Senate debates

Thursday, 23 August 2018


Social Services Legislation Amendment (Cashless Debit Card Trial Expansion) Bill 2018; Second Reading

9:51 am

Photo of Sarah Hanson-YoungSarah Hanson-Young (SA, Australian Greens) Share this | Hansard source

I rise today to add my support to the previous comments already made so eloquently by my colleagues here in this place on the Greens' crossbench, which is, of course, led by Senator Siewert, who has been a tireless advocate against these nasty initiatives that force some of the country's most vulnerable people into further poverty. The Greens have opposed the cashless debit card since its inception. We've submitted dissenting reports on the various pieces of legislation, including the debt card trial in 2015. We expressed deep concerns regarding compulsory income management and recommended that the bill not pass. We have always been opposed to the introduction of this scheme. The idea that it be expanded is just abhorrent.

We subsequently submitted dissenting a report on the Social Services Legislation Amendment (Cashless Debit Card) Bill 2017, highlighting that the flaws of the so-called independent evaluation of the first two trial sites, undertaken by ORIMA, that was being relied on as the justification for the expansion of the card to the Goldfields, Bundaberg and Hervey Bay regions. That was just a flawed process—flawed data and flawed justification—and the Greens said so at the time. The 2017 bill did not pass the Senate in its original form allowing only the Goldfields area trial to commence, which is why we are here again today debating whether or not this card should be expanded. We are absolutely opposed to the Social Services Legislation Amendment (Cashless Debit Card Trial Expansion) Bill 2018. We are very concerned that some of the most vulnerable Australians are used as whipping bags for a nasty government agenda.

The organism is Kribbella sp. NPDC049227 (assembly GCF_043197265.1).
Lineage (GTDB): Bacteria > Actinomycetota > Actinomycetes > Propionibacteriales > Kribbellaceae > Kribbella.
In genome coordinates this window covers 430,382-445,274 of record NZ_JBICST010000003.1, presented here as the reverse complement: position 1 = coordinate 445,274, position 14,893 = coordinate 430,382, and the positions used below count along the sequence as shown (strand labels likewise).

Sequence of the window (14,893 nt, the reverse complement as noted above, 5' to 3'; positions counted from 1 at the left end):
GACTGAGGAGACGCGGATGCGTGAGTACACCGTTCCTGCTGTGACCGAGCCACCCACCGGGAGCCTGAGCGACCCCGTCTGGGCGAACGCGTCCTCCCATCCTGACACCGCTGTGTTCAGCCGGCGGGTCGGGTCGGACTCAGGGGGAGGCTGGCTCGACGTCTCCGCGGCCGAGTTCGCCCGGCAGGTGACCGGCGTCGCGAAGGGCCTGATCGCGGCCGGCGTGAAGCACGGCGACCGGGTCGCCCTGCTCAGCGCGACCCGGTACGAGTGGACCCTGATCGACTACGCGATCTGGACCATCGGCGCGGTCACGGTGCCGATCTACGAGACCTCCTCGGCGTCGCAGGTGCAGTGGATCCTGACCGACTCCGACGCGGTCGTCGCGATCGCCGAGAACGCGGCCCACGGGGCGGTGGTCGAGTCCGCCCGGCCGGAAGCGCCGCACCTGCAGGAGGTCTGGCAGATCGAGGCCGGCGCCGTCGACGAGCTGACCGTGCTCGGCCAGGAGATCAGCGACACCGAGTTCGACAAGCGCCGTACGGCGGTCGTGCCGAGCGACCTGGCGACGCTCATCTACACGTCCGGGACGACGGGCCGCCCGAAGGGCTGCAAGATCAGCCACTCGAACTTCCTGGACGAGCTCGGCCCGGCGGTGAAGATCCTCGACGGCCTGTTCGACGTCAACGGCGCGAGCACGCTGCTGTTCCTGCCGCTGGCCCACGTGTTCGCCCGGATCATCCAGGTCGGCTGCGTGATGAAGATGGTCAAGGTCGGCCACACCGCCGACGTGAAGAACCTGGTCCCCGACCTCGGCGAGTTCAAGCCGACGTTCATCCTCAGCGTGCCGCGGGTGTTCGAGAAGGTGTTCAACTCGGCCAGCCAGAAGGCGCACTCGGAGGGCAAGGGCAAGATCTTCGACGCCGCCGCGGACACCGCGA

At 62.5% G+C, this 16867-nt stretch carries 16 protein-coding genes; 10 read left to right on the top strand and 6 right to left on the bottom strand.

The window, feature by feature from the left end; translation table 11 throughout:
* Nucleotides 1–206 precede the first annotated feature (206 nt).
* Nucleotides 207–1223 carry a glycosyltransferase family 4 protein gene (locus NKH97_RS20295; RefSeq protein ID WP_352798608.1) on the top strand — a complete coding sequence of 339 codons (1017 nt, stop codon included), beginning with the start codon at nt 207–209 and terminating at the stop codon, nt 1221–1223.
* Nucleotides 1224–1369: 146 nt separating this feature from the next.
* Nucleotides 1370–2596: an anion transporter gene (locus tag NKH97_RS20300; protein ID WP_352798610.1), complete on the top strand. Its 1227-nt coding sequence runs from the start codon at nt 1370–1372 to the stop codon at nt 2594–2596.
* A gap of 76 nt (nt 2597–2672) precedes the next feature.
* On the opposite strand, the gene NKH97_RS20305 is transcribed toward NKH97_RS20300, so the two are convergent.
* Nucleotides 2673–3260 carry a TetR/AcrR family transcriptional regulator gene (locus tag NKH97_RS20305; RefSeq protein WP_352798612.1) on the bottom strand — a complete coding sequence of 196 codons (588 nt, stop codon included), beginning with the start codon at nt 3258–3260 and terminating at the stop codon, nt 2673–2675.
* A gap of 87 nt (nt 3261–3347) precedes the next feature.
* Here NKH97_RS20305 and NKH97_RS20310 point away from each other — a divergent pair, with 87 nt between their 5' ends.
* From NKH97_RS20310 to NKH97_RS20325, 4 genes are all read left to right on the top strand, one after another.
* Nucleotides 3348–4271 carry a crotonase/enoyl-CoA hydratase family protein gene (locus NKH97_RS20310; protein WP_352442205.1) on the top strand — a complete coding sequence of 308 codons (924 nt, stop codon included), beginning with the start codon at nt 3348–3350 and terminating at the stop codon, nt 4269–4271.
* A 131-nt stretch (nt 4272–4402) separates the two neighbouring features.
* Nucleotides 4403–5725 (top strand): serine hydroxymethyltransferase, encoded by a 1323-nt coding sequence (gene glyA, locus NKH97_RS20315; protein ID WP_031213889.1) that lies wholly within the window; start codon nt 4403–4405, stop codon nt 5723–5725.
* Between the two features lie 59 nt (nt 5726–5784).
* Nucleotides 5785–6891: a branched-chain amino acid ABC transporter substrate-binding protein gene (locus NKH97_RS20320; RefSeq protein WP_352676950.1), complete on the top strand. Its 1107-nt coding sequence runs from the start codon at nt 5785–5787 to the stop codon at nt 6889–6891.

As I stand here today, we've just heard that the Prime Minister has lost the support of key members of his front bench in exchange for the nasty politics and agenda of Mr Peter Dutton. I think it is an incredibly dark day for the nation that we are about to see a sitting Prime Minister rolled to put in place somebody whose politics are ugly, nasty and have a history of pushing down the most vulnerable and being race baiting. This is a man who walked out of the apology to the stolen generation. This is a man who gloats over the imprisonment of young children on Nauru. This is a man who does not believe in the biggest threat to the world right now—that, of course, is global warming and climate change. He is singing and dancing to the tune of Mr Tony Abbott—a prime minister who was roundly opposed by the Australian people only a short number of months after being elected Prime Minister because of these nasty policies, such as those we are debating in this place today.

The Greens will oppose this bill all the way through and all the way down the line. We will oppose it, whether it is under this government or under a Dutton government. This bill is absolutely appalling. I can't say strongly enough how opposed to this piece of legislation and this nasty politics the Greens are.


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